where J is the raw signal from the collection fiber in contact with the sample, Jwhite is the signal from the collection fiber with the probe tip at the previously mentioned distance from the white reflectance standard, and Jblackis the signal from the collection fiber with the probe tip at the previously mentioned distance from the black reflectance standard. Similarly, the differential path-length spectra are preprocessed as follows14:
where I is the raw signal from the delivery and collection fiber in contact with the sample, In is the signal from the delivery and collection fiber submersed in a fluid with an appropriate refractive index (for tissue, water would be appropriate), Iwhite is the signal from the delivery and collection fiber with the probe tip at the previously mentioned distance from the white reflectance standard, and Iblackis the signal from the delivery and collection fiber with the probe tip at that same distance from the black reflectance standard.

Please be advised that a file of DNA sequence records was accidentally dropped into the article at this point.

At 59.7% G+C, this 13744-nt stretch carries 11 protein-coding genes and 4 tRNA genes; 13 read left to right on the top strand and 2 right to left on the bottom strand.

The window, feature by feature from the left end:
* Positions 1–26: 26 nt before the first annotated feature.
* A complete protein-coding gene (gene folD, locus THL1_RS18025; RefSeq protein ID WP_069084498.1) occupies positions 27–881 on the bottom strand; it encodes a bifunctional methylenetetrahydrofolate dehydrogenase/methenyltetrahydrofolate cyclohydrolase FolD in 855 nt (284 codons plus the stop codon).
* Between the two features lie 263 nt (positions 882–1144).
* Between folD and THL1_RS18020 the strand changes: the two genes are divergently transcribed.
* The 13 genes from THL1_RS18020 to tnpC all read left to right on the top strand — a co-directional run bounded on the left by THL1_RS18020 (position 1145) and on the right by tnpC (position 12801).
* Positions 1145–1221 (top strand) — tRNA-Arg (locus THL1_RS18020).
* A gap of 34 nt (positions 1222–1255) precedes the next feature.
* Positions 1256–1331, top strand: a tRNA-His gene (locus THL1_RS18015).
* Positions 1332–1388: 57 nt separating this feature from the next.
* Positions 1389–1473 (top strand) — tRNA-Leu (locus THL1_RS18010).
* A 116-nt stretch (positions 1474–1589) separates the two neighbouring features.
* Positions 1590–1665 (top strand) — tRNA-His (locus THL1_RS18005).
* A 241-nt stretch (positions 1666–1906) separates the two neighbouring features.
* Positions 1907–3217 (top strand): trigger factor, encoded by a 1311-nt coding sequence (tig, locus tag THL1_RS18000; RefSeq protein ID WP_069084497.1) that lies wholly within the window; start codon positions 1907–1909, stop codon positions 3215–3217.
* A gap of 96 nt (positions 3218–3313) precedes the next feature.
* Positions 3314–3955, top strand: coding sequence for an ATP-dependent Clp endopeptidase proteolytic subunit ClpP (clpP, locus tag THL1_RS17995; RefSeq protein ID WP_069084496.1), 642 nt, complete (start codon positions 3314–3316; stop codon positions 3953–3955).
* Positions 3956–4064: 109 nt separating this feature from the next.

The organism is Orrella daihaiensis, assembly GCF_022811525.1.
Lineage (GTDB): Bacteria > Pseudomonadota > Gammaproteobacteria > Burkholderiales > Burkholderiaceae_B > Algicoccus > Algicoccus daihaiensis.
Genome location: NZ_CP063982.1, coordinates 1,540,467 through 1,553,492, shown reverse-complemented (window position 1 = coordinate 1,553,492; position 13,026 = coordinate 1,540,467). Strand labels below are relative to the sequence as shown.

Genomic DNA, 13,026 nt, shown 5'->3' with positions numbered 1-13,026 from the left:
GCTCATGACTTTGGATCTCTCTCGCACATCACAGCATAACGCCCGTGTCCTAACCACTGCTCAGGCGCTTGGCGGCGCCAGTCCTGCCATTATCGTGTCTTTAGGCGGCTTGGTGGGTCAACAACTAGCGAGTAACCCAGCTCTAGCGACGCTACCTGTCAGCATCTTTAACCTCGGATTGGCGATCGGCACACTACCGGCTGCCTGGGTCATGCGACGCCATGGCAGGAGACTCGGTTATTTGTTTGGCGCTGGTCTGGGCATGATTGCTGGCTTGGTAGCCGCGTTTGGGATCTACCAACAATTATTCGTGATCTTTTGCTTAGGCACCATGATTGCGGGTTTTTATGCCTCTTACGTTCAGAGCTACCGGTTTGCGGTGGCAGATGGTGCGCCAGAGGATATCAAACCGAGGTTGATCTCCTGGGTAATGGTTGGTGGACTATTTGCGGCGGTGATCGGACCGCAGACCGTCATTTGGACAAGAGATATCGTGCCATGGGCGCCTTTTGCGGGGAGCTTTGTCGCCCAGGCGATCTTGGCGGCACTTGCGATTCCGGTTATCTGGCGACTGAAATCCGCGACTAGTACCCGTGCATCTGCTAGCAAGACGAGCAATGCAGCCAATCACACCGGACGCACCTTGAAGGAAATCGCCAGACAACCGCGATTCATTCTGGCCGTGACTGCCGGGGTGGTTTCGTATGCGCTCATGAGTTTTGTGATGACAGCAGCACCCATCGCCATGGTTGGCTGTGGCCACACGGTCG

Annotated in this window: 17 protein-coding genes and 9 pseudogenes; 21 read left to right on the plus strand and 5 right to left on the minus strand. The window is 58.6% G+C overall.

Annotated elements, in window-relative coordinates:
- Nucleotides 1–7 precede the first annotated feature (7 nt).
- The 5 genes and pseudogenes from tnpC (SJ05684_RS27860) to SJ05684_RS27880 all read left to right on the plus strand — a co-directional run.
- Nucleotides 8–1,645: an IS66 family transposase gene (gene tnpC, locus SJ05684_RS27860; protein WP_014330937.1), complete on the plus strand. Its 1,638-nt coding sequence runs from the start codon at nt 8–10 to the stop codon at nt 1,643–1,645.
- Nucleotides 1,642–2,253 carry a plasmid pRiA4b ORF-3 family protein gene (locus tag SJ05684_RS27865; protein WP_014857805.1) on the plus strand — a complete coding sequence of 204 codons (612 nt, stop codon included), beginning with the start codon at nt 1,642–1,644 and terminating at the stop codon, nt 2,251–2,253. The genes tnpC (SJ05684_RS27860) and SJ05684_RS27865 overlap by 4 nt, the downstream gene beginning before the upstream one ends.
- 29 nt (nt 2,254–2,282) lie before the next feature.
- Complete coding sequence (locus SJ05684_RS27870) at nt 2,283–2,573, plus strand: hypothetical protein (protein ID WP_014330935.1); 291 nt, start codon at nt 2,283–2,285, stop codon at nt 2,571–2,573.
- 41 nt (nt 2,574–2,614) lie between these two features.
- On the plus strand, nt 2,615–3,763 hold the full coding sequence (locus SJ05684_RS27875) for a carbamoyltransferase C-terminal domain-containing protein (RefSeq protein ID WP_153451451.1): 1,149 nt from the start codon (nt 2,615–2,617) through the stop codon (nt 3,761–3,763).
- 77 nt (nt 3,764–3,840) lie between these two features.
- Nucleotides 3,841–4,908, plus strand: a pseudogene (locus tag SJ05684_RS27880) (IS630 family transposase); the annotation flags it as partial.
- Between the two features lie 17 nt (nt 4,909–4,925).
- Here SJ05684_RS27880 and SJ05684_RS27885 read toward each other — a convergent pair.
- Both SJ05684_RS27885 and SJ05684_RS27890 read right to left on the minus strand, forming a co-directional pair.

The variability of all the spectra was decreased by normalization to unit area, and the median intensity of the spectra was used as an additional feature in order to take into account the information related to the intensity of the spectra. To analyze the spectra, principal component analysis was applied. In order to determine the optimal amount of leading principal components used to describe the spectra, we studied the classification accuracy of all spectroscopic modalities, ie, AFS, DRS and DPS, in a range of leading principal components from 1 to 20. As explained below in more detail, the classification accuracy of each spectroscopic modality can be expressed in terms of an area under a receiver operating characteristic (ROC) curve. The largest areas under the ROC curves were found using 15, 20, and 15 leading principal components for AFS, DRS, and DPS, respectively.